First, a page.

THE KEEP FAMILY Contributions to Society
This series will be on-going and will contain notable Keeps who have made contributions in many disciplines.
welcome. Send to Bob Warner on Contacts page.
Robert Porter Keep
Courtesy, Margo Keep
Descendants of John Keep of Longmeadow
Because of the vast number of teachers and others in the field of Education, currently and in the past, there are innumerable families
with members who have chosen this career. The Keep family is no exception. Needless to say, Keep teachers have made and
are making a great contribution to Society, and every one should be given a good deal of credit for doing a difficult but rewarding
This part of the Keep Family Contributions to Society series will highlight some of those whose work in Education have received
notice beyond any particular community.
Miss Sarah Porter founded Miss Porter's School in 1843 at the request of residents of her Farmington, Connecticut, community. Though
not a Keep Family member, her sister did marry into the Keep family, and the school was eventually left in the hands of two of her
Keep nephews. This is the Keep connection to this very prestigious girl's preparatory school that has continued its high reputation
to this day.
Because of the high standards set by Miss Porter and carried on by members of the Keep family, the school has attracted
many girls with great ability and since proven potential, including Jacqueline Kennedy Onassis, First Lady of the United States; Louise
Oliver, U.S. ambassador to UNESCO; Analisa N. Torres, Judge, New York City; Ariane de Vogue, Producer, ABC National News; and many
others at least equally notable.
Robert Porter Keep succeeded Miss Porter, having come to the school with a very impressive background. After teaching positions at West Point and Yale, he became the US Consul General in Athens, Greece, where he added to his knowledge
of Greek and Roman culture. At the conclusion of this appointment, he carried on his teaching career at Williston
He then accepted the duties as the principal of the Norwich Free Academy in Connecticut, where
in his tenure he led the school in financial advancement that rivaled that of the founders. At least two buildings were constructed
by gifts solicited by Dr. Keep, which greatly benefitted several schools of the academy.
Dr. Keep translated Autenrieth's "Homeric
Dictionary"; was the author of "The Essential Uses of Moods in Greek and Latin" and other texts; edited "Stories from Herodotus";
"Books I - VI of the Iliad"; and was a contributor and editor of "The Nation," mainly on the subject of Greek and education.
Miss Porter's School and Robert Porter Keep 1844 - 1879
The Margaret Eliza and Alice Mary Keep Private School, Wollaston, Northamptonshire, England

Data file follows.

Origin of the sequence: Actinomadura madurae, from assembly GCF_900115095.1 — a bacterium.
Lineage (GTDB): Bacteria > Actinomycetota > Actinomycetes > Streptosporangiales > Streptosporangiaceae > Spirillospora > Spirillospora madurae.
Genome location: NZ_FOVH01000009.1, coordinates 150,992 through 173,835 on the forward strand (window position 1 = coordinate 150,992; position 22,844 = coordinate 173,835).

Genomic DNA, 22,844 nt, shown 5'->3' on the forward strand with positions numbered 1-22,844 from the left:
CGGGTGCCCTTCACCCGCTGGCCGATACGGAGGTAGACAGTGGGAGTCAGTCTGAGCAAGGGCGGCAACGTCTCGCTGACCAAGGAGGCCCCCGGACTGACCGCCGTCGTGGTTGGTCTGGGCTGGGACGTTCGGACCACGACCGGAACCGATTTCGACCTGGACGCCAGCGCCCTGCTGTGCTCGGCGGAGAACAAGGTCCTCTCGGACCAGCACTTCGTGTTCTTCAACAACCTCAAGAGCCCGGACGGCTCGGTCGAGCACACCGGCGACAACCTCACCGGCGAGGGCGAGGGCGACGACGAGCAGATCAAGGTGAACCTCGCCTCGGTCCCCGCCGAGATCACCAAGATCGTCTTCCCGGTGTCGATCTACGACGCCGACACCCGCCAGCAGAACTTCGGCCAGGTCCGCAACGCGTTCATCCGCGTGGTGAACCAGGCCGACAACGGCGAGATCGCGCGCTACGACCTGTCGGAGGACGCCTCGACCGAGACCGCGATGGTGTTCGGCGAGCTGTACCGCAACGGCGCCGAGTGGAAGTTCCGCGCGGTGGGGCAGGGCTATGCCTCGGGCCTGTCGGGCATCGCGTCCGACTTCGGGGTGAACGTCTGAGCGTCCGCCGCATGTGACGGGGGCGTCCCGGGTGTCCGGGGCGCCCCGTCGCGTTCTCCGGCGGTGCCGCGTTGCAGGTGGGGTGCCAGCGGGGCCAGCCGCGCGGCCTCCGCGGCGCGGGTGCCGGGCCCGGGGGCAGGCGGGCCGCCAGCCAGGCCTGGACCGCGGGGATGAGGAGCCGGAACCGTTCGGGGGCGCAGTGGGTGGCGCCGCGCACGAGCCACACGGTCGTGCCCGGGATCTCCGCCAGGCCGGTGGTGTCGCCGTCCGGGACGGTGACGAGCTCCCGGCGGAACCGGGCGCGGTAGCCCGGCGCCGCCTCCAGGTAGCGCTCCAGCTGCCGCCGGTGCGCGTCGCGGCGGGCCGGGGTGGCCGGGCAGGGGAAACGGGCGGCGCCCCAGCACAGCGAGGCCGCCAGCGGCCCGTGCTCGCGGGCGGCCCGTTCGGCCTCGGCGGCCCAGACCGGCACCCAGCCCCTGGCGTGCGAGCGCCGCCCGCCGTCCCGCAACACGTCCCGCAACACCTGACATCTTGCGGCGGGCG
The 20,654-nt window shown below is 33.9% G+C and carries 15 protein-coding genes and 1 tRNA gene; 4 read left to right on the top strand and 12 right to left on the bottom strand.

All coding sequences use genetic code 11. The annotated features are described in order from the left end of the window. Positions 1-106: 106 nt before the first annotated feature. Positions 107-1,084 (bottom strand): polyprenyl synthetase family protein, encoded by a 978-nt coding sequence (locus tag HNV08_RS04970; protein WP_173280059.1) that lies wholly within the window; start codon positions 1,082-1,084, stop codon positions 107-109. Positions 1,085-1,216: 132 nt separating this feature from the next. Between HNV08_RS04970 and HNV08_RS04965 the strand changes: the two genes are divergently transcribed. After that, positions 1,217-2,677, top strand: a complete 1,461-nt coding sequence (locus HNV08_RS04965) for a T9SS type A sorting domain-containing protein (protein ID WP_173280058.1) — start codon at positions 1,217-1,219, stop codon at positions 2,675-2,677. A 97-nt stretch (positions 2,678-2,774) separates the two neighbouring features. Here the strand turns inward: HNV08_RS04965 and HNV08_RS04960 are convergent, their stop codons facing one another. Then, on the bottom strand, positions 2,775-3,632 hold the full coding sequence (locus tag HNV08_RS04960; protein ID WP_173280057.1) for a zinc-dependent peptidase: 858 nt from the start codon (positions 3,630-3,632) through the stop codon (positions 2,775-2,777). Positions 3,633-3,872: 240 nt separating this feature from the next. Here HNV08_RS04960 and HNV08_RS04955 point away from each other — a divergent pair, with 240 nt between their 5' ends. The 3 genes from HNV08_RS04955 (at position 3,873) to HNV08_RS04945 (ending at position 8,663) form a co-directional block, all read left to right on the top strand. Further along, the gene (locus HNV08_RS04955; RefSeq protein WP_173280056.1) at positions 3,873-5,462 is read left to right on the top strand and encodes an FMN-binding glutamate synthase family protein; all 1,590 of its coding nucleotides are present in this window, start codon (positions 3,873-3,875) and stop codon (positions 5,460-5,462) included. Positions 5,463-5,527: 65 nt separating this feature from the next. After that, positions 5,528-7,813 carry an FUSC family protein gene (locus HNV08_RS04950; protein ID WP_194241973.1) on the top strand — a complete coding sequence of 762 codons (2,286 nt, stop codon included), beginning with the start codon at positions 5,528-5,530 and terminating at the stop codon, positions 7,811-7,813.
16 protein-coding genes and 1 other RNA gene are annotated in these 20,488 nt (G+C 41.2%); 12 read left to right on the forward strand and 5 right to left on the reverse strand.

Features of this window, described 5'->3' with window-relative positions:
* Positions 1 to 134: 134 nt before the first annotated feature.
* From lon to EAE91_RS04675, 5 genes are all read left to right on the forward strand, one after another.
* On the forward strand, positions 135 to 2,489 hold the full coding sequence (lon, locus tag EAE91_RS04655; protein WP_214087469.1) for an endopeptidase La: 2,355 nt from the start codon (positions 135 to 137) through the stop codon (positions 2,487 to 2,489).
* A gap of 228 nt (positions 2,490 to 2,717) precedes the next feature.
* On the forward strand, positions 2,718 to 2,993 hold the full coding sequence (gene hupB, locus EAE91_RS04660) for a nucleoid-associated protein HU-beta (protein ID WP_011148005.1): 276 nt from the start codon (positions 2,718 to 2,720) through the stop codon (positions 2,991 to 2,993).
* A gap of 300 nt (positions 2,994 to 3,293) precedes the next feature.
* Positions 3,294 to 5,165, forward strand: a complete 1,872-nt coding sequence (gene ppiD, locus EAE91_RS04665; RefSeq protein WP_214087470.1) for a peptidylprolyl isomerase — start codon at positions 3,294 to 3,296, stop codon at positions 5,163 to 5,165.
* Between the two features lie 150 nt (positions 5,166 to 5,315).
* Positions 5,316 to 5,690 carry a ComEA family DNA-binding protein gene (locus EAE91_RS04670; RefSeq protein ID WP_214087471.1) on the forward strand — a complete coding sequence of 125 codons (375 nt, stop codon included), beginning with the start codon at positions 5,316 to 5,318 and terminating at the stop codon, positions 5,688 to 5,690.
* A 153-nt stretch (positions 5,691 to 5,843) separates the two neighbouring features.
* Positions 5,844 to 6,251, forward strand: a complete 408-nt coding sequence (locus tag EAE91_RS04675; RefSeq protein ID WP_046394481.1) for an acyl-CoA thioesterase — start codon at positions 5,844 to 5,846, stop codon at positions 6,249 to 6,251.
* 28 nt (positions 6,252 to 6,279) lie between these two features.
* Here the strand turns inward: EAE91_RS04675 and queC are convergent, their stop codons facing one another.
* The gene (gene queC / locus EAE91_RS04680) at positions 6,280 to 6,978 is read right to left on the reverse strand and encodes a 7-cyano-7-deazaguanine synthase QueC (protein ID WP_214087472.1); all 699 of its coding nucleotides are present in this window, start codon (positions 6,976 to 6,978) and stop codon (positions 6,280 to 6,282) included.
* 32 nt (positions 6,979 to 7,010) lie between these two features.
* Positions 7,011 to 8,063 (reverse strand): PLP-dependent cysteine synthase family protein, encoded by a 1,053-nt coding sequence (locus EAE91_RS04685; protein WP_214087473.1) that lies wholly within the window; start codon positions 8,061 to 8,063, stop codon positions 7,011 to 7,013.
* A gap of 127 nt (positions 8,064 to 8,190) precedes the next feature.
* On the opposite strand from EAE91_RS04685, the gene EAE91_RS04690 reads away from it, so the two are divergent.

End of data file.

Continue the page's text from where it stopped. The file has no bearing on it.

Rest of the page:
Family records show that Margaret
(1853 - 1935) and Alice (1854 - 1932) Keep, sisters, were born in Wellingborough, Northamptonshire, England. Neither married.
established a private school in nearby Wollaston, which specialized in the teaching of young people in art and the classics. It is not known exactly when the school was established, but it probably was in the last quarter of the 1800s.
Presumably Alice Mary conducted the art classes, being celebrated as a water-colour artist. Some of her work survives. Margaret Eliza probably taught the students in the classics.
In 1833, the Lord of the Manor in Wollaston died, and his estate
was subsequently divided and sold. The Keep family bought a portion, which included a good stone house (which continues to be
known as Keep House) and outbuildings. A garden was created, including the wall-garden, which now forms the Pocket Park. The family turned one of the farm buildings into a Sunday School for teen-age boys, who used to wait inside the walled garden until
Miss Keep called them in for class. As an aside, the garden also contained a cat cemetery. It is on this property that
the Misses Keep had their private school.
Alice Mary Keep, Swallow Bridge, Wollaston
Of family and literary interest, in March 1887 Margaret Eliza developed a mutually deep affection and love with the poet Robert Browning,
growing stronger until his death in December 1889 in Venice, Italy. According to the Armstrong Browning Library of Baylor University
in Texas, an oil lamp belonging to Browning, believed to be of Venetian or Turkish design, was promised to Margaret Eliza, upon his
death. The library acknowledges the close friendship with Miss Keep. His daughter-in-law Fannie Coddington Browning sent the lamp
to Miss Keep following Browning's death in 1889.
Rev. John Keep, 1781 - 1870, Oberlin College, Ohio
During a very successful life as a minister in various locations, Rev. John Keep became involved in educational work. In 1821,
while preaching at Homer, N. Y., he became president of the board of trustees at the local academy, presiding over the addition of
a department for ladies, a forward looking step. He was also elected a trustee of the Auburn Theological Seminary as well as
of Hamilton College at Clinton, N. Y.
He accepted a charge in Cleveland, Ohio, where he soon was elected as trustee of Oberlin College and
became president of the board. Over the next 10 or more years as financial officer of the college, he was successful in raising
great sums of money for the school, including his own significant gifts.
Rev. Keep was a serious abolitionist during this time prior to the Civil War, and was instrumental in the admission of black students
to Oberlin. It was in 1840 that he attended the convention of the Anti-Slavery Society in London, recorded in a painting by